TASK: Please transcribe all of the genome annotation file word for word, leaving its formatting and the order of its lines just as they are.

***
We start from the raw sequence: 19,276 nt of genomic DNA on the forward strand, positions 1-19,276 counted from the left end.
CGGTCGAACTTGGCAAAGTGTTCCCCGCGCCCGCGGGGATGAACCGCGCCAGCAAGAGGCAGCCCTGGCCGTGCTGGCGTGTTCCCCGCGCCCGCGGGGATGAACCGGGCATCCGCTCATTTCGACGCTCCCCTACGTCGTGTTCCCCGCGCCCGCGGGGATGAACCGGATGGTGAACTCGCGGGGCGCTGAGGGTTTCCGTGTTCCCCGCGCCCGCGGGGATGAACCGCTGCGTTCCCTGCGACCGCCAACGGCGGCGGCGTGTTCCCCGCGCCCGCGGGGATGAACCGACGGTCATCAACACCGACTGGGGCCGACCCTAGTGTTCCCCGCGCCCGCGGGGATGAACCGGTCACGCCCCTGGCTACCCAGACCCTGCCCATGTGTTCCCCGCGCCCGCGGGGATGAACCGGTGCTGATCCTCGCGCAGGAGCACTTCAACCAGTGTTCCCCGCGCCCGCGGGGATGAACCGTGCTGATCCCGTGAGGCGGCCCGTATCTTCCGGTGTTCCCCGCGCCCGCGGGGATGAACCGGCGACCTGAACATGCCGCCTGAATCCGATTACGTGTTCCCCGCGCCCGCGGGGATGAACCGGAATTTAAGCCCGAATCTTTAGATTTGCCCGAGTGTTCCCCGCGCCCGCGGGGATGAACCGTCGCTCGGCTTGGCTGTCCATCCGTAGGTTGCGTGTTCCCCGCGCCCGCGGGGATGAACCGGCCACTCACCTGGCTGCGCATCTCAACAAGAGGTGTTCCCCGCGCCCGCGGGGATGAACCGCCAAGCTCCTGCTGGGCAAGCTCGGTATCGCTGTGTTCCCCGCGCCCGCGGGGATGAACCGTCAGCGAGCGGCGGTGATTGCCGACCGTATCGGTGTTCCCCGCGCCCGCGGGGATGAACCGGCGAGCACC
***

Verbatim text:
We start from the raw sequence: 19,276 nt of genomic DNA on the forward strand, positions 1-19,276 counted from the left end.
CGGTCGAACTTGGCAAAGTGTTCCCCGCGCCCGCGGGGATGAACCGCGCCAGCAAGAGGCAGCCCTGGCCGTGCTGGCGTGTTCCCCGCGCCCGCGGGGATGAACCGGGCATCCGCTCATTTCGACGCTCCCCTACGTCGTGTTCCCCGCGCCCGCGGGGATGAACCGGATGGTGAACTCGCGGGGCGCTGAGGGTTTCCGTGTTCCCCGCGCCCGCGGGGATGAACCGCTGCGTTCCCTGCGACCGCCAACGGCGGCGGCGTGTTCCCCGCGCCCGCGGGGATGAACCGACGGTCATCAACACCGACTGGGGCCGACCCTAGTGTTCCCCGCGCCCGCGGGGATGAACCGGTCACGCCCCTGGCTACCCAGACCCTGCCCATGTGTTCCCCGCGCCCGCGGGGATGAACCGGTGCTGATCCTCGCGCAGGAGCACTTCAACCAGTGTTCCCCGCGCCCGCGGGGATGAACCGTGCTGATCCCGTGAGGCGGCCCGTATCTTCCGGTGTTCCCCGCGCCCGCGGGGATGAACCGGCGACCTGAACATGCCGCCTGAATCCGATTACGTGTTCCCCGCGCCCGCGGGGATGAACCGGAATTTAAGCCCGAATCTTTAGATTTGCCCGAGTGTTCCCCGCGCCCGCGGGGATGAACCGTCGCTCGGCTTGGCTGTCCATCCGTAGGTTGCGTGTTCCCCGCGCCCGCGGGGATGAACCGGCCACTCACCTGGCTGCGCATCTCAACAAGAGGTGTTCCCCGCGCCCGCGGGGATGAACCGCCAAGCTCCTGCTGGGCAAGCTCGGTATCGCTGTGTTCCCCGCGCCCGCGGGGATGAACCGTCAGCGAGCGGCGGTGATTGCCGACCGTATCGGTGTTCCCCGCGCCCGCGGGGATGAACCGGCGAGCACC